Democrats are in full panic mode on Capitol Hill. The Scott Brown victory in Massachusetts last week quashed more than the Democrats’ filibuster-proof majority in the Senate. The “we won” swagger has disappeared in a flurry of infighting and finger pointing as House Democrats try to salvage their careers.
Rep. Marion Berry (D-Ark.) is the latest to choose retirement over facing the voters. He took his parting shots in a no-holds-barred interview with Jane Fullerton of the Arkansas Democrat-Gazette.
“Berry recounted meetings with White House officials, reminiscent of some during the Clinton days, where he and others urged them not to force Blue Dogs ‘off into that swamp’ of supporting bills that would be unpopular with voters back home.
“I’ve been doing that with this White House, and they just don’t seem to give it any credibility at all,” Berry said. “They just kept telling us how good it was going to be. The president himself, when that was brought up in one group, said, ‘Well, the big difference here and in ’94 was you’ve got me.’ We’re going to see how much difference that makes now.”
Ouch. That one left a mark.
The White House still doesn’t appear to grasp the strength of the message voters are sending. The President is set to announce in the State of the Union address on Wednesday a sort-of freeze on discretionary spending for three years. The projected deficit for FY 2010 alone adds $1.5 trillion to the deficit.
Exempt from the freeze on spending increases would be Social Security, Medicare and Medicaid, homeland security and defense. White House officials also told The Hill newspaper that health care spending resulting from pending legislation is also subject to increase.
“So while there’s an overall freeze it doesn’t mean that every single program or every single agency is frozen,” a senior administration official told The Hill.
So it’s not an actual discretionary spending freeze, but a discretionary, all-for-show spending freeze. The president’s as-yet-to-be-written spending cap concept would be subject to passage by Congress.
Sessions-Kyl-McCaskill Spending Cap Proposed
The Senate is set to address a four-year actual spending freeze this week proposed by a bi-partisan group of senators including Sens. Jeff Sessions (R-Ala.), Claire McCaskill (D-Mo.), and Jon Kyl (R-Ariz.). The loss of the late Ted Kennedy’s Senate seat to a Republican has apparently had a profound impact on at least one member of the upper chamber.
The spending caps are proposed as an amendment to the debt limit increase legislation pending in the Senate. Federal law currently places a $12.39 trillion limit on debt. The Democrats’ bill would increase the debt ceiling to a staggering $14.29 trillion with budget projections indicating that additional increases will be required next year.
The proposed amendment seeks to force binding limits on total defense- and nondefense- discretionary spending for fiscal years 2010 thru 2014, locking in increases at an average of less than two percent annually. The spending caps could be waived by a 67 vote majority in a time of national emergency.
The Budget Enforcement Act of 1990 included five-year discretionary spending caps that were allowed to expire in 2002. The 12 years of mandatory discretionary spending discipline helped produce four balanced budgets in the 1990s.
According to the backgrounder, “The amendment would impose separate caps on both defense and nondefense discretionary spending. Defense-discretionary spending would be limited to $556,128,000,000 in fiscal year 2010; $564,293,000,000 in 2011; $573,612,000,000 in 2012; $584,421,000,000 in 2013; and $598,249,000,000 in 2014. Nondefense-discretionary spending would be limited to $526,122,000,000 in fiscal year 2010; $529,662,000,000 in 2011; $533,232,000,000 in 2012; $540,834,000,000 in 2013; and $550,509,000,000 in 2014.”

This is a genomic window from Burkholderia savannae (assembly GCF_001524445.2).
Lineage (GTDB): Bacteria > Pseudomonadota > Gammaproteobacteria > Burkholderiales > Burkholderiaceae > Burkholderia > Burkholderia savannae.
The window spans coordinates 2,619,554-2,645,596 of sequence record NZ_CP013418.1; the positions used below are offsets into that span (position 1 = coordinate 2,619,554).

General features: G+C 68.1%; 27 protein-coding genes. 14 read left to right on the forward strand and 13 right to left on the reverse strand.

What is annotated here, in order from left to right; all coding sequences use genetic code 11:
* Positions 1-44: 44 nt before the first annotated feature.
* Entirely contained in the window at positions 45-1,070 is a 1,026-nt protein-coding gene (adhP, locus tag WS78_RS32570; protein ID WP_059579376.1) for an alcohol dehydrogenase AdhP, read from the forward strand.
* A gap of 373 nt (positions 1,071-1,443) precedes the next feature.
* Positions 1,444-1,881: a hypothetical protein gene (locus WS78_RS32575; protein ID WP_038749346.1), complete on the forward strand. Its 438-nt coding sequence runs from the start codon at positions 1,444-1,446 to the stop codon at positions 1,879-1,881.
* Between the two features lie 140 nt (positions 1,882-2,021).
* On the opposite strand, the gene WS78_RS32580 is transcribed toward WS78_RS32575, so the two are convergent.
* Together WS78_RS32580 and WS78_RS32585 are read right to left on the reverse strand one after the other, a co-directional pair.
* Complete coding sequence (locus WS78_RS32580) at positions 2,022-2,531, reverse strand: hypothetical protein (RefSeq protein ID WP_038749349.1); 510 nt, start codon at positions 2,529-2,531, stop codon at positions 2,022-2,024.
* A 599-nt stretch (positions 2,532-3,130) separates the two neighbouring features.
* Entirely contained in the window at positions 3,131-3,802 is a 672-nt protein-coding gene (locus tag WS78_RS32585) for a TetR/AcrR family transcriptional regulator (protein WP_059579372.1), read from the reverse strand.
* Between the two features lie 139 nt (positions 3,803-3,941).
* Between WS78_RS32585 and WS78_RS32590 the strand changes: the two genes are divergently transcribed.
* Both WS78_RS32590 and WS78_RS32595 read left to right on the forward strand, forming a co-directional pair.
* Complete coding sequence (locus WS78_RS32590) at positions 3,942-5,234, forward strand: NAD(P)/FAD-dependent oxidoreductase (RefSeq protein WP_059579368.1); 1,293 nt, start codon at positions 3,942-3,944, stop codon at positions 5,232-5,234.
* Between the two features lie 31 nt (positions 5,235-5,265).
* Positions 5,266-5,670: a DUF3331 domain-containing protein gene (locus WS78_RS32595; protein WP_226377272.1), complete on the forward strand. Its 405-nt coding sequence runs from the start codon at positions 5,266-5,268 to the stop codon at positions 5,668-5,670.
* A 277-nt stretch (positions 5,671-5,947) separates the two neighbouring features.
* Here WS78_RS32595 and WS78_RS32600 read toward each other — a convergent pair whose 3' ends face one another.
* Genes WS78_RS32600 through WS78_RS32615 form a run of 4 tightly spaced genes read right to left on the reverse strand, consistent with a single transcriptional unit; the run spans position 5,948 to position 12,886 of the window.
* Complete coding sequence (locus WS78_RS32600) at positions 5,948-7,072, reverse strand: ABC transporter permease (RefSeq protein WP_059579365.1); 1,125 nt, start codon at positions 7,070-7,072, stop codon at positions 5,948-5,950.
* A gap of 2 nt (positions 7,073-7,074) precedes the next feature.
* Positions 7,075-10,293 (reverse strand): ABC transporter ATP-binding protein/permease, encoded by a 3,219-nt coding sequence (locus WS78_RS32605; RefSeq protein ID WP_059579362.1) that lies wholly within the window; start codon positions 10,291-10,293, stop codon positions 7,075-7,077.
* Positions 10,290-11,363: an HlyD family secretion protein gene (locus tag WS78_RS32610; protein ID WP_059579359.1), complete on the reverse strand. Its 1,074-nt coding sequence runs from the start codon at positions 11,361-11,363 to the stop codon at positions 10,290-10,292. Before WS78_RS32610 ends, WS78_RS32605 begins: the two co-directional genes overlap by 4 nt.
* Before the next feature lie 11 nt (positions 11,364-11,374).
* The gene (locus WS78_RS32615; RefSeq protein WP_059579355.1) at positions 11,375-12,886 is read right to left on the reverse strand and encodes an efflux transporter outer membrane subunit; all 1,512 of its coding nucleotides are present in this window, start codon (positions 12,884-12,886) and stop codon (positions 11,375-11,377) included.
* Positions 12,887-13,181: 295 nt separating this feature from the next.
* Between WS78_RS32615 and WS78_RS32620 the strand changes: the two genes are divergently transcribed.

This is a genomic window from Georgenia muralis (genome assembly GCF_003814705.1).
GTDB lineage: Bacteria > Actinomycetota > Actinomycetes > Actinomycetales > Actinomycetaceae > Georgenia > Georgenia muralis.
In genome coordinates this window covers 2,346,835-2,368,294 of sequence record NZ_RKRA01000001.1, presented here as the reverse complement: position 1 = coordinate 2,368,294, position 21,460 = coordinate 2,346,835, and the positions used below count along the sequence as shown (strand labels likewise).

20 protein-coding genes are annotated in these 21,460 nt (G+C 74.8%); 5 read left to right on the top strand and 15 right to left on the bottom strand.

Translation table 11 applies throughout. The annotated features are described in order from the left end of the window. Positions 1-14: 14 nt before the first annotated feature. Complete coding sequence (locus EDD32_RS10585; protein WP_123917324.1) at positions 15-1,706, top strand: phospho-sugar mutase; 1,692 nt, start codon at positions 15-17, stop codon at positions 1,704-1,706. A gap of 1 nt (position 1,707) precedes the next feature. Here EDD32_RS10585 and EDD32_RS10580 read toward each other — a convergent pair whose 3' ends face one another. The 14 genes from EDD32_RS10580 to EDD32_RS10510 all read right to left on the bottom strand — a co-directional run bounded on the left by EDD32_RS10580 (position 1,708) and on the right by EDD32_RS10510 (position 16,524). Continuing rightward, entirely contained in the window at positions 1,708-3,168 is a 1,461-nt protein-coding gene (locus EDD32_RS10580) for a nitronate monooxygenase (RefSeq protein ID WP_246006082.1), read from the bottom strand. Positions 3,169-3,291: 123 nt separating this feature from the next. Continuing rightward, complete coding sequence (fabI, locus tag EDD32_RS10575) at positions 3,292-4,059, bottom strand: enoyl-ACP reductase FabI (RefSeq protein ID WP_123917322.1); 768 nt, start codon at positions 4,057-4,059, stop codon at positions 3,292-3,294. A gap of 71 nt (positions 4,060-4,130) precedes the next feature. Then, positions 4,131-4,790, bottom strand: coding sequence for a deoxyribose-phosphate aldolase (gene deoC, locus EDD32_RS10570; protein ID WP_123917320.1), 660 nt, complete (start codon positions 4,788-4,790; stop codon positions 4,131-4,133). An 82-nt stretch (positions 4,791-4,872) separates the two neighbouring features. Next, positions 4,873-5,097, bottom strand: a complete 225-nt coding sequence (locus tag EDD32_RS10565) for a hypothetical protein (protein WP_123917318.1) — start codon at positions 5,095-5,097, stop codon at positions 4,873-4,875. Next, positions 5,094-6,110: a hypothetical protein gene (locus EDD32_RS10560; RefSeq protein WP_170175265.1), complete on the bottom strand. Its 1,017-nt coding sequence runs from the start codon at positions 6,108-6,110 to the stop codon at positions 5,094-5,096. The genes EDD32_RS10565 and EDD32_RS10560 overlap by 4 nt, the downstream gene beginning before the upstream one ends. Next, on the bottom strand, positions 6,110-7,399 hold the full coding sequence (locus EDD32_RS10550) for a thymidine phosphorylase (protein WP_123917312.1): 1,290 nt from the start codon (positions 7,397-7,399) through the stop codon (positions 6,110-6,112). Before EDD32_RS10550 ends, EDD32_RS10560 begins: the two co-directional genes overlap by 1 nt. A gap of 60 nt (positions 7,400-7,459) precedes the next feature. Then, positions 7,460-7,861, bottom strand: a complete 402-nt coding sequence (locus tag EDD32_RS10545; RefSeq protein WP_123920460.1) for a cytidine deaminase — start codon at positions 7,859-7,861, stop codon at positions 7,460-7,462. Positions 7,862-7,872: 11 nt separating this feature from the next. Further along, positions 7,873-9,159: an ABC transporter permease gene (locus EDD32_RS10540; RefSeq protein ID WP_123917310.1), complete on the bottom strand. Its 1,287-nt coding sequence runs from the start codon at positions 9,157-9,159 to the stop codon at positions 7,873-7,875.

“The American people have made it clear that they reject the philosophy of ever-increasing federal spending and deficits,” Sessions said. “They recognize that our soaring national debt holds huge consequences for future generations, and it threatens the economic strength and future prosperity of this country. Our bipartisan proposal gives senators an opportunity to respond to the public’s concerns by restoring the primacy of the budget to the spending process, and legally limiting discretionary spending to the modest increases determined by Congress. Working families all across America make and stick to a budget. Why shouldn’t Congress?”
“If there’s one thing that the American people can agree on, it’s the need to deal with our currently out-of-control deficits, and the need to deal with it now,” McCaskill said. “Nearly all Americans have faced challenges due to this economic recession, and most are trying to tighten their belts and find ways to stretch their dollars. It’s about time the federal government did the same.”
“During these tough economic times, Congress must learn to live within its means in the same way American families are being forced to,” Kyl said. “In 2009, Congress spent $705 billion more than the previous year and borrowed $1.4 trillion to cover its out-of-control spending. For the sake of American families and future generations, Congress needs to stop digging the nation deeper into the debt. I am pleased to join a bipartisan group of senators to introduce a measure that will help suppress Washington’s voracious appetite for spending.”
Under a procedural agreement reached in the Senate, the amendment will require 60 votes for passage. Senate Democrats apparently have no problem with the 60-vote threshold on legislation that would cap their spending.